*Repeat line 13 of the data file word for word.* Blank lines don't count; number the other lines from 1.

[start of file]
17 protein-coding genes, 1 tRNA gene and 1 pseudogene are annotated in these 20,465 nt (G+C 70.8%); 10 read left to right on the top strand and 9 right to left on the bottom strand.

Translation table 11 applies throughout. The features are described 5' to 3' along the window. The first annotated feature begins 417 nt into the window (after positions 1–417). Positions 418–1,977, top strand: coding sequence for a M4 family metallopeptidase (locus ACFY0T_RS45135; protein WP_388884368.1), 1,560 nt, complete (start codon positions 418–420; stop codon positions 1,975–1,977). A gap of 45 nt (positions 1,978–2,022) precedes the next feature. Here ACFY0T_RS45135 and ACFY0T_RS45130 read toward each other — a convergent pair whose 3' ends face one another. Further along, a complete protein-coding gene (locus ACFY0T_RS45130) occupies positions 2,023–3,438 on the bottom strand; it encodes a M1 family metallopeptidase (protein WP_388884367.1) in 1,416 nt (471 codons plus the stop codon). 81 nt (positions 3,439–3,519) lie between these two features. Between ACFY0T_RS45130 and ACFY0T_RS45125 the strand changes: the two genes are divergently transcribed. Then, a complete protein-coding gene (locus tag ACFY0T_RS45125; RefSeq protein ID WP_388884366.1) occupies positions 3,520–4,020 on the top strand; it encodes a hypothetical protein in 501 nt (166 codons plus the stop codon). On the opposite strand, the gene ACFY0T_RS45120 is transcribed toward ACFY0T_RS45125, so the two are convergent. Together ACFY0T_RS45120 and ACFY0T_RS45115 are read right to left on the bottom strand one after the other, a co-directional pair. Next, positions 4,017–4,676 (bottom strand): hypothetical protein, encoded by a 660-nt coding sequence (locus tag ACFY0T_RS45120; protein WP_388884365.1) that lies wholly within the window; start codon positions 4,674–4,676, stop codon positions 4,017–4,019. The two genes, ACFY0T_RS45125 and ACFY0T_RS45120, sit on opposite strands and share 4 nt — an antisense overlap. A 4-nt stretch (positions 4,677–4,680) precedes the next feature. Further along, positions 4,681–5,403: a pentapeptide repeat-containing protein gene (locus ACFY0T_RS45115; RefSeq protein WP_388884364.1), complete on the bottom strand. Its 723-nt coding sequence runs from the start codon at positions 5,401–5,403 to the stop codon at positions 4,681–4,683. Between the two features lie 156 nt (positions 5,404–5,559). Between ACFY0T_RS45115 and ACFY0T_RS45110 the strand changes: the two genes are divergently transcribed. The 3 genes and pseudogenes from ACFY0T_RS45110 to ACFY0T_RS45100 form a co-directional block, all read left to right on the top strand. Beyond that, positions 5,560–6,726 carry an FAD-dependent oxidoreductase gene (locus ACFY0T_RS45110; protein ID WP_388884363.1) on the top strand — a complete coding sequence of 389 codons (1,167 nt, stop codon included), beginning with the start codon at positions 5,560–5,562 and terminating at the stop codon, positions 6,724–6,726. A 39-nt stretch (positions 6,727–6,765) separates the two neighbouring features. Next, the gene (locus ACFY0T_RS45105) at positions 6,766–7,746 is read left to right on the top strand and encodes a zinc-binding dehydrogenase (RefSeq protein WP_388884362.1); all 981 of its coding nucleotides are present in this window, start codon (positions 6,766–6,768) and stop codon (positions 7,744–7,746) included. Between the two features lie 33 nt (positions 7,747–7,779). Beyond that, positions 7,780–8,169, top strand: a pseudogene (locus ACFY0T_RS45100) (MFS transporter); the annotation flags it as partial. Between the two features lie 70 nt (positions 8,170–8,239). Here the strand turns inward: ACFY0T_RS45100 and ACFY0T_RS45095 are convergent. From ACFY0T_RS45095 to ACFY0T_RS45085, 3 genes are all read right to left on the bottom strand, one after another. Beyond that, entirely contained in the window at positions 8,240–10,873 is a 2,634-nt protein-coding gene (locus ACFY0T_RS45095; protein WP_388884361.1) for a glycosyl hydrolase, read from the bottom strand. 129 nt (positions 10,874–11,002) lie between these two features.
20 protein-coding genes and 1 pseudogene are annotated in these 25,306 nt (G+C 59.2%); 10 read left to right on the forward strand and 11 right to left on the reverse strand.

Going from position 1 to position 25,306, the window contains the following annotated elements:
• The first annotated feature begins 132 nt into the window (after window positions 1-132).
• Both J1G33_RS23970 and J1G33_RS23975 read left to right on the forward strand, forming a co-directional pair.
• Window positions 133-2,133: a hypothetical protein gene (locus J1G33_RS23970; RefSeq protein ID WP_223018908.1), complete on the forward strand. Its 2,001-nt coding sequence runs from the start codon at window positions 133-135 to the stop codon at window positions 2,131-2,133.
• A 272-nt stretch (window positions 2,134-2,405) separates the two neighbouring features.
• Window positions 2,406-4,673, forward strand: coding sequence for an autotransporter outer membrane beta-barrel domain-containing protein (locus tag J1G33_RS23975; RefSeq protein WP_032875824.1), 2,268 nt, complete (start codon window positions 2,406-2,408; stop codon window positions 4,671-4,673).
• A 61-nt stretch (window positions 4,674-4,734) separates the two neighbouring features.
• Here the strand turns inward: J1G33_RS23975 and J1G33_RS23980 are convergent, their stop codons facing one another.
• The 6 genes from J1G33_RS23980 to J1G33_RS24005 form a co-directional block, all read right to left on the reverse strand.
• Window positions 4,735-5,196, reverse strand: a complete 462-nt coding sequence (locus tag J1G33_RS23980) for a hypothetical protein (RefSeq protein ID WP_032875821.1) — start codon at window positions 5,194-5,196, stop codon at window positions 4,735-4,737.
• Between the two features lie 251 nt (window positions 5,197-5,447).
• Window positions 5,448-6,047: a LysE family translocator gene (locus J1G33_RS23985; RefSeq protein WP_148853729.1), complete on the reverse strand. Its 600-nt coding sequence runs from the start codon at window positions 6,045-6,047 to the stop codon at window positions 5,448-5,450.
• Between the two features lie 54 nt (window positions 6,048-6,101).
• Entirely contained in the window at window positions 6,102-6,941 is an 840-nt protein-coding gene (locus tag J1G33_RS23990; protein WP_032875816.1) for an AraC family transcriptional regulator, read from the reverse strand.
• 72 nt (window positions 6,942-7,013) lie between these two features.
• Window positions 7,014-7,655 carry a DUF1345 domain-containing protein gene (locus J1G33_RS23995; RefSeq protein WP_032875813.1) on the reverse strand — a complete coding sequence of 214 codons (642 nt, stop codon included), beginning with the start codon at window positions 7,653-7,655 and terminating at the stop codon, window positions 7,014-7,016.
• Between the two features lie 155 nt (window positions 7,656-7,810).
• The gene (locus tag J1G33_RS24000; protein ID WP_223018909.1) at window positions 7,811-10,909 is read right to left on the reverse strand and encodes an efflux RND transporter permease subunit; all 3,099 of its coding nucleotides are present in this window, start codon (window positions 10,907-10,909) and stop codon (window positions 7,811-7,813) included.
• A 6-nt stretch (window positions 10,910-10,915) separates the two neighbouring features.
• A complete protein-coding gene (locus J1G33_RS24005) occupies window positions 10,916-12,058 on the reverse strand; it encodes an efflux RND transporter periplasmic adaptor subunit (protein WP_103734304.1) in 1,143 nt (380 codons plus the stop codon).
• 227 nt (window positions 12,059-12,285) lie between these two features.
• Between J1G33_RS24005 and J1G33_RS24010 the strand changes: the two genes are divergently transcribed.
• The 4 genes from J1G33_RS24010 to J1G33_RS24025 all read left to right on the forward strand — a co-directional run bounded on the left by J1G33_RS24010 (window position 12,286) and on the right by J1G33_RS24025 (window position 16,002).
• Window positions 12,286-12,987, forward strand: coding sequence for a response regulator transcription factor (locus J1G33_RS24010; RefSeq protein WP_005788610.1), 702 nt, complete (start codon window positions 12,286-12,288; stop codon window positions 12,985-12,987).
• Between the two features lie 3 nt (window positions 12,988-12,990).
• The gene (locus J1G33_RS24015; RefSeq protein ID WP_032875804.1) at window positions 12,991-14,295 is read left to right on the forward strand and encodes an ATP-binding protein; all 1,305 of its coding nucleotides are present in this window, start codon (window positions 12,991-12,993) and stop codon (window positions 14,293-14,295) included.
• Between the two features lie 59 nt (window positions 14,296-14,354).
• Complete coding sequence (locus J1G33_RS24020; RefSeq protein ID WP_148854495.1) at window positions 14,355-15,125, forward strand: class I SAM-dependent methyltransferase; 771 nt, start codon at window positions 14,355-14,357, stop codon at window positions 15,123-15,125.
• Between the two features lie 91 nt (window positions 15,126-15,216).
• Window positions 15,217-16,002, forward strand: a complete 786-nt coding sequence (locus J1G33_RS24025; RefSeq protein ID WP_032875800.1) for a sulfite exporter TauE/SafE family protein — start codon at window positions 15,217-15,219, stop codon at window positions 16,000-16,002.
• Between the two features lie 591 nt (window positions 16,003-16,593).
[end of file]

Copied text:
• Window positions 4,735-5,196, reverse strand: a complete 462-nt coding sequence (locus tag J1G33_RS23980) for a hypothetical protein (RefSeq protein ID WP_032875821.1) — start codon at window positions 5,194-5,196, stop codon at window positions 4,735-4,737.